‘Verdict first, trial later’: How the feminists almost imprisoned Bruce Lehrmann. By Janet Albrechtsen.
The presumption of innocence and the right to due process have been dangerously warped by the #MeToo movement, Bruce Lehrmann’s lawyer Steven Whybrow SC has claimed, in his first interview since Mr Lehrmann went on trial over Brittany Higgins’ rape allegations.
“This was ‘Alice in Wonderland’. Sentence first or verdict first, trial later,” Mr Whybrow says of the pre-trial publicity around the case.
“There was so much material out there that was just simply ‘he’s guilty’ and we’ve just got to go through this process of a trial. I saw that as a significant undermining of the rule of law and the presumption of innocence and due process.
“We all know this happens all the time: this guy’s been accused of this, so therefore it happened. And along the way, anybody who tried to argue the contrary narrative was treated as somehow morally deficient.” …
Even the lawyers provided by the bureaucracy demanded Bruce agree to her version:
Mr Whybrow’s comments came as Mr Lehrmann revealed for the first time that when he tried to get legal assistance for his defence, Legal Aid ACT insisted it would not allow Ms Higgins to be challenged in court as a liar, but simply “perhaps mistaken about versions of events”. …
Mr Lehrmann said the agency also rejected Mr Whybrow as “too aggressive” to take on the case. …
Mr Whybrow ultimately took on the case pro bono after Mr Lehrmann refused to accept the Legal Aid conditions. …
“Bruce was just horrified that they’re not even going to run his defence, which was: she’s lying, she made it up, this did not happen – and to just say, ‘oh no, you misunderstood, you were mistaken’,” Mr Whybrow said. “So he became very distressed.” …
Mr Lehrmann said he was stunned that the agency was demanding he accept a defence strategy that contradicted his account of what occurred in Parliament House after a night out drinking with colleagues in Canberra. Mr Lehrmann has consistently maintained, including in his statement to police, that there was no sexual contact of any kind with Ms Higgins and that after they got to Senator Reynolds’ suite, he went left and Ms Higgins turned right, and he didn’t see her again. …
Brittany did not the tell the truth sometimes:
The former Crown prosecutor pursued a forceful approach at the trial, describing Ms Higgins as “unreliable” and someone “who says things to suit her”.
Mr Whybrow told jurors she had lied about seeing a doctor to “make it more believable” she had allegedly been sexually assaulted.
He outlined a number of instances when Ms Higgins was forced to concede she had given wrong evidence, including the length of time a white dress was kept in a plastic bag under her bed and a three-hour panic attack on a day she later conceded she had been having a valedictory lunch for former politician Steven Ciobo.
“The person bringing the allegation is prepared to just say anything,” Mr Whybrow told jurors.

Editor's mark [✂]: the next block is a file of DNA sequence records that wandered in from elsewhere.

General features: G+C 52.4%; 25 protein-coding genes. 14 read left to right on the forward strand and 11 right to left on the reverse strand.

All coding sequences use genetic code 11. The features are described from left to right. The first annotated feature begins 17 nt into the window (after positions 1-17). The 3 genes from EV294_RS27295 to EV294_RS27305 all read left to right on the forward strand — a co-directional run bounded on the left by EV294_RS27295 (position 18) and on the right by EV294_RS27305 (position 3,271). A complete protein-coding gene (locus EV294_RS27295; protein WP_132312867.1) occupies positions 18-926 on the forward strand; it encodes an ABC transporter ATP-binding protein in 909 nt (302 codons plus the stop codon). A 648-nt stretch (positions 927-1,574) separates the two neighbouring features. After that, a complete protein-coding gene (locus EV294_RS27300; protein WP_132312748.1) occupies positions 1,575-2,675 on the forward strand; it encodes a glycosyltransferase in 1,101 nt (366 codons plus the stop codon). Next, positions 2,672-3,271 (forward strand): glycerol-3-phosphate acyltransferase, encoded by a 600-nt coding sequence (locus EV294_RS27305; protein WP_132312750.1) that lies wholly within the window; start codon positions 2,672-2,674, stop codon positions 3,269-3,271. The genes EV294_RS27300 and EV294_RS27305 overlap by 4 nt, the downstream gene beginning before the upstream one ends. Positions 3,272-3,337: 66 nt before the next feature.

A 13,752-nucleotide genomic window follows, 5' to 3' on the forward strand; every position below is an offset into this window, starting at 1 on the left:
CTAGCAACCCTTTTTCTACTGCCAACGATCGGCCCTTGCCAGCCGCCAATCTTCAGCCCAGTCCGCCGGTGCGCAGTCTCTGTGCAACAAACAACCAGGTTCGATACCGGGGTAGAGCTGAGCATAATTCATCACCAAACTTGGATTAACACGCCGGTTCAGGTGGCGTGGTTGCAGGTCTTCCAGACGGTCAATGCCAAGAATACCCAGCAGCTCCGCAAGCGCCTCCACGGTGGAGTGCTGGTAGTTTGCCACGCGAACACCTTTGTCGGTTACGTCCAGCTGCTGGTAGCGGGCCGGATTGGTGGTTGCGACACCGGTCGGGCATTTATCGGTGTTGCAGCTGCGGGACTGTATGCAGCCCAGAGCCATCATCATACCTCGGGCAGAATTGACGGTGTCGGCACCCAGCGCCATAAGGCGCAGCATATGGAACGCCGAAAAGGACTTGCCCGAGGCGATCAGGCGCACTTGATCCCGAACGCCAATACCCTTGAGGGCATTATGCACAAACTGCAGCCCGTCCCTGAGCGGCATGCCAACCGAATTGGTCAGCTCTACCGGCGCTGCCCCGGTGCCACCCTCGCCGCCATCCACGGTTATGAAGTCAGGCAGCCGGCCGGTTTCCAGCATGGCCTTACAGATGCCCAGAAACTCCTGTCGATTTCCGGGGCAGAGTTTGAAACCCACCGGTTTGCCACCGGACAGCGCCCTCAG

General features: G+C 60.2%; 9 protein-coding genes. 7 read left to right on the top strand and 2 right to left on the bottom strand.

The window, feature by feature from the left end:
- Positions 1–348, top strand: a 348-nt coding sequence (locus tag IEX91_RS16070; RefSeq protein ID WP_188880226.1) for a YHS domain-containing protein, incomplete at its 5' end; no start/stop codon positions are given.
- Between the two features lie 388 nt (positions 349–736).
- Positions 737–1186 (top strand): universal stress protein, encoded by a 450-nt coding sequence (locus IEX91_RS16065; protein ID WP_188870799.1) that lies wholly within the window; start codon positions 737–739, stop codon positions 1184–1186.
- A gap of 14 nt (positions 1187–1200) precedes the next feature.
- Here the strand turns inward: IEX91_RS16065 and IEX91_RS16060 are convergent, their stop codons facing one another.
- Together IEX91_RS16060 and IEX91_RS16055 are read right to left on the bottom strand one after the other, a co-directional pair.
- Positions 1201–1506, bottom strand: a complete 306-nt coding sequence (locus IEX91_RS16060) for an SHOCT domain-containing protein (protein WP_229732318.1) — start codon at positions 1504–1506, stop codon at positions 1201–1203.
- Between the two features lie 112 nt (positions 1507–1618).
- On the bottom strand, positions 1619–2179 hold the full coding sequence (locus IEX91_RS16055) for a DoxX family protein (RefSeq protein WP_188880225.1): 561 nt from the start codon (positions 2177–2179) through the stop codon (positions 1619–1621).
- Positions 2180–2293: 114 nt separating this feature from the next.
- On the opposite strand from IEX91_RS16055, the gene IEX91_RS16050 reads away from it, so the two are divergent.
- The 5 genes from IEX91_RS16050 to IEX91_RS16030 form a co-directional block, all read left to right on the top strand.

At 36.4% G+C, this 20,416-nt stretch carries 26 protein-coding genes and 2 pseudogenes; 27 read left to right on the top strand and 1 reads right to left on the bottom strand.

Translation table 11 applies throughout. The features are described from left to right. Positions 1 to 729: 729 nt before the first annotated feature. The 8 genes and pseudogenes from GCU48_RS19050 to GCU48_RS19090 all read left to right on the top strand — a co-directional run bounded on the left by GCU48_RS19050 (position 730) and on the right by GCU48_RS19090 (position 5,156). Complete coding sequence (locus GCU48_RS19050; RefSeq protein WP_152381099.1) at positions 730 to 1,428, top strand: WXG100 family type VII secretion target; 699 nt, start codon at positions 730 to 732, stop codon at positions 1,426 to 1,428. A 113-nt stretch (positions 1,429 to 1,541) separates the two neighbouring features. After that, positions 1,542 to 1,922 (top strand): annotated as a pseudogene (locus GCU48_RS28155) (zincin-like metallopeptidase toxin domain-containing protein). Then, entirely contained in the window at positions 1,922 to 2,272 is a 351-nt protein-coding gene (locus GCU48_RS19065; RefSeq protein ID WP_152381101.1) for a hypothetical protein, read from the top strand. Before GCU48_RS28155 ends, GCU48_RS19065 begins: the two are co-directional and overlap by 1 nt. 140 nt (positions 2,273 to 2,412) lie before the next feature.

Mr Whybrow expressed strong concerns over the role of ACT Victims of Crime Commissioner Heidi Yates, who often accompanied Ms Higgins to court.
“The problem in this case — and it’s not just my perception, it’s one that I know a lot of people have shared – is that by walking next to Ms Higgins into court every day as the statutory office holder of the position of the Victims of Crime Commissioner – and that would be videoed every morning, it would be in the papers and the news that night – it carried with it a less-than-subtle and a less-than-subconscious inference that Ms Higgins was in fact a victim.
“It was about as subtle as if Ms Yates had walked in wearing a T-shirt, saying ‘Bruce is guilty’, Mr Whybrow said.
“This case has demonstrated, in my view, an insidious and underappreciated issue, which is this conflict and this tension and this slow bracket creep between the presumption of innocence on the one hand, and ‘believe all women’ – or in a sexual assault case, ‘people don’t make anything up’ – that is undermining a presumption of innocence.”
So close to railroaded by the feminist mob:
“Frankly, if it wasn’t for Lisa Wilkinson’s speech at the Logies, Bruce would probably be in jail. Thank God for that speech.” …
Whybrow points to the public statements during and after the Logies, “again, basically saying Ms Higgins is a true victim of a true crime and the trial is just a formality”. “We needed a stay in order to put some distance from that speech in the minds of any potential jurors.”
Chief Justice Lucy McCallum agreed, as she said through “gritted teeth”, and delayed the trial for three months.
Whybrow explains the delay was critical to the defence: “If it wasn’t for Ms Wilkinson’s speech, we would have gone into that trial without so much material that we subsequently came into possession of, either through chasing up disclosure or chasing up subpoenas … integral to properly understanding and challenging the complainant’s allegations. …
One of the documents the defence team needed was the Moller Report, formally labelled the Investigative Review document. … The 64-page document was finally handed over to Lehrmann’s team … under subpoena from the police, who agreed the defence should have it. It included pages of discrepancies police discovered during their investigation, including inconsistencies in Higgins’ statements to police.
The winners: Brittany got her $3m payout from the bureaucracy despite (because of?) her lies, the feminists got to hold rallies and stir up outrage, and the Labor Party managed to embarrass the Morrison government.
The losers: Everybody else, especially Bruce Lehrmann.